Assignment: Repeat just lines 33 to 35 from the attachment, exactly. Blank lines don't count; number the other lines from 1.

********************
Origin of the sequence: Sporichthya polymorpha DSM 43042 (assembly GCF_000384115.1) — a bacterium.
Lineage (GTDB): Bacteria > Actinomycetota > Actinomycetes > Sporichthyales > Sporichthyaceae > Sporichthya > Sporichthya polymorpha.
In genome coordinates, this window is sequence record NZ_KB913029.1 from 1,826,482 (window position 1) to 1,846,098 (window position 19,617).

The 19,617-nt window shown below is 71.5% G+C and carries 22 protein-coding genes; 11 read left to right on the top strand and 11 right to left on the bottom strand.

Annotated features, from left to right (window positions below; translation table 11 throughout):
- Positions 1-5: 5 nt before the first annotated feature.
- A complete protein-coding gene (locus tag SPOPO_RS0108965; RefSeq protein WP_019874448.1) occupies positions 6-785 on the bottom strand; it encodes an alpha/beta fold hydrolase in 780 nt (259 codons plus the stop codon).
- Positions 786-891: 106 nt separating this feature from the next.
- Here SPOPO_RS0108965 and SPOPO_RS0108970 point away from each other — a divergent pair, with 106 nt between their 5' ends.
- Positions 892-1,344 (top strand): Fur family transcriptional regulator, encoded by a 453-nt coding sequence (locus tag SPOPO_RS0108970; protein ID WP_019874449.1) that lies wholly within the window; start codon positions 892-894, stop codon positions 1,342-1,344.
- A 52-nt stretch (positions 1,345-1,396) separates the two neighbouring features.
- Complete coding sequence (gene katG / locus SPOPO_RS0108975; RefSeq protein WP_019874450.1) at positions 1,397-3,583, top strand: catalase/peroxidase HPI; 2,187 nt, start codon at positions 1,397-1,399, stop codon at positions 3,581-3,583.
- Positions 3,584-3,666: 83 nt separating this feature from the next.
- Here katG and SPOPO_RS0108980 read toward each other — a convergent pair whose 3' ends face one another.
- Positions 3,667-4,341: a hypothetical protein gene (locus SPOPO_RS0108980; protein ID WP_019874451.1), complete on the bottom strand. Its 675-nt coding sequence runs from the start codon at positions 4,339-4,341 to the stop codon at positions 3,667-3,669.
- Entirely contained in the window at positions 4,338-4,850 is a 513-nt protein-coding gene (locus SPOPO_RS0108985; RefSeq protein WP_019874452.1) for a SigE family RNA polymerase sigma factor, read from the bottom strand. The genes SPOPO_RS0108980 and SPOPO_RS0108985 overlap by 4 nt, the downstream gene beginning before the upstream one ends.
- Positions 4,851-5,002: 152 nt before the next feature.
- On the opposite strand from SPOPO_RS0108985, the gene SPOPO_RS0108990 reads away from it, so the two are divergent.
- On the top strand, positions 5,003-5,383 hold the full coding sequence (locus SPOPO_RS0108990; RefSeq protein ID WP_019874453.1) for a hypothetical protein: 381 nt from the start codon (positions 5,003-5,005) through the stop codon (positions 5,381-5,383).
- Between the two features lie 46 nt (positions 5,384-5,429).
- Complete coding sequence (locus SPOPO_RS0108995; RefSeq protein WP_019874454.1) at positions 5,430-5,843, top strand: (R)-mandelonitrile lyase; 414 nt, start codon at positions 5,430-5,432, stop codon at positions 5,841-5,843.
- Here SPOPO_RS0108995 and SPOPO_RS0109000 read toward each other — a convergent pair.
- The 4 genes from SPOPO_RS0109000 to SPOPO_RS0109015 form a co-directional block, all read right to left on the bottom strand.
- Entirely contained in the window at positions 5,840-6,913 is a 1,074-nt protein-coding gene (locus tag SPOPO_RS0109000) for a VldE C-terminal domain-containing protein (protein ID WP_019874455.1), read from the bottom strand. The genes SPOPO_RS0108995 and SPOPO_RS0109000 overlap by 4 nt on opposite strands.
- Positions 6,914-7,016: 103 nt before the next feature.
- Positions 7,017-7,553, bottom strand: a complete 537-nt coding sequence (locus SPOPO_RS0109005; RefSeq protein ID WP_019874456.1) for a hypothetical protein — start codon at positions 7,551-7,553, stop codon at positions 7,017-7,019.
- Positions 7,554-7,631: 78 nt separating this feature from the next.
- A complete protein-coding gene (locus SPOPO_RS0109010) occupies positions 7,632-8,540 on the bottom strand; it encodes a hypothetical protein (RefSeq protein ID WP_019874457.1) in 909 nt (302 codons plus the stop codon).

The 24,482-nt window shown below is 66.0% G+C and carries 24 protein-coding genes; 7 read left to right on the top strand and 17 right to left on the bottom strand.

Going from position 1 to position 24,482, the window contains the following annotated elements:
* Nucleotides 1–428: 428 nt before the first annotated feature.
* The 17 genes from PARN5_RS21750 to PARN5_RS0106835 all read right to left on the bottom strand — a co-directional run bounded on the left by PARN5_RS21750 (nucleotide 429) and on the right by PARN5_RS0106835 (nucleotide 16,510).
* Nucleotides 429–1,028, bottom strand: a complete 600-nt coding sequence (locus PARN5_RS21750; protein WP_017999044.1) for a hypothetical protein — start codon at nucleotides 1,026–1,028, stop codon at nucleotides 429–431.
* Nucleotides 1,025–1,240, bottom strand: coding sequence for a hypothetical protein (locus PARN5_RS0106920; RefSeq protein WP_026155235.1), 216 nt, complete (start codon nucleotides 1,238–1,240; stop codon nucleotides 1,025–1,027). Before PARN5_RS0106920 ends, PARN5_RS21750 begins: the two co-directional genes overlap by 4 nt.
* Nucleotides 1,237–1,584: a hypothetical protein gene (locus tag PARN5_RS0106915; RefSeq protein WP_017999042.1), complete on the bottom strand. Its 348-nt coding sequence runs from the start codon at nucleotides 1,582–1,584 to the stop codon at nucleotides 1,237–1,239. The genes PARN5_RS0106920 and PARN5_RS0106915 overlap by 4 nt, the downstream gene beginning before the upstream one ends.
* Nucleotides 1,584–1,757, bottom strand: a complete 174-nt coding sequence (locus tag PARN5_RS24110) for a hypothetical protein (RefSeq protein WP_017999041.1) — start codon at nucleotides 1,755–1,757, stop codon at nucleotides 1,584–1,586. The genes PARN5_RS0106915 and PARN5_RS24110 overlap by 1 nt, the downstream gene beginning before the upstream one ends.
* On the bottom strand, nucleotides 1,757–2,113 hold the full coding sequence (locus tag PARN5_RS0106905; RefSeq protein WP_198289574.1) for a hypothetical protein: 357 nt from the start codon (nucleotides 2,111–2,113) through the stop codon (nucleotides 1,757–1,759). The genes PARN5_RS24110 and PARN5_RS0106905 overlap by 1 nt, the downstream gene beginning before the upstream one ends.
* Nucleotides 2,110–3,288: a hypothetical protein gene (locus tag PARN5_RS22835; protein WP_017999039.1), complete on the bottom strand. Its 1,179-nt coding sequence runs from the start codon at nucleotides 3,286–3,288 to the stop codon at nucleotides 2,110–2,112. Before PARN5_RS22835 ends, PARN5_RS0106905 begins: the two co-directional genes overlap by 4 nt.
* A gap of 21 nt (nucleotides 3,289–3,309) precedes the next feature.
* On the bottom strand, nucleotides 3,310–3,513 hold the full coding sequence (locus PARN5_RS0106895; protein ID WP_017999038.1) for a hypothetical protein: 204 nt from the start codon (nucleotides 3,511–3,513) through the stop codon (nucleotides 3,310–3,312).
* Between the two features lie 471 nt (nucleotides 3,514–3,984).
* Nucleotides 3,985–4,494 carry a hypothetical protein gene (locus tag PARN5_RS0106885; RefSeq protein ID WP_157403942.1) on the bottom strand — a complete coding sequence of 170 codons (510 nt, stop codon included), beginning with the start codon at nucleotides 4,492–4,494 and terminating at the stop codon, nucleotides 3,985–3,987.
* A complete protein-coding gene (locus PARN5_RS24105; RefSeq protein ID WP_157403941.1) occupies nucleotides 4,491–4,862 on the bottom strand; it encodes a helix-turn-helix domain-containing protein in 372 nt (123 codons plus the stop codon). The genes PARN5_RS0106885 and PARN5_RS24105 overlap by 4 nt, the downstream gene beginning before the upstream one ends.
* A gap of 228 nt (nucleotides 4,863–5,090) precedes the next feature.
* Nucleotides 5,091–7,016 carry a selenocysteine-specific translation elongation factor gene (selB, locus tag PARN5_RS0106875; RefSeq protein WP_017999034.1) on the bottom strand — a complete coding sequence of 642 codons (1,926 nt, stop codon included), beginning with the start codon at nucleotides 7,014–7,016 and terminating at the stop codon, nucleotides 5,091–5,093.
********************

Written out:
* Nucleotides 429–1,028, bottom strand: a complete 600-nt coding sequence (locus PARN5_RS21750; protein WP_017999044.1) for a hypothetical protein — start codon at nucleotides 1,026–1,028, stop codon at nucleotides 429–431.
* Nucleotides 1,025–1,240, bottom strand: coding sequence for a hypothetical protein (locus PARN5_RS0106920; RefSeq protein WP_026155235.1), 216 nt, complete (start codon nucleotides 1,238–1,240; stop codon nucleotides 1,025–1,027). Before PARN5_RS0106920 ends, PARN5_RS21750 begins: the two co-directional genes overlap by 4 nt.
* Nucleotides 1,237–1,584: a hypothetical protein gene (locus tag PARN5_RS0106915; RefSeq protein WP_017999042.1), complete on the bottom strand. Its 348-nt coding sequence runs from the start codon at nucleotides 1,582–1,584 to the stop codon at nucleotides 1,237–1,239. The genes PARN5_RS0106920 and PARN5_RS0106915 overlap by 4 nt, the downstream gene beginning before the upstream one ends.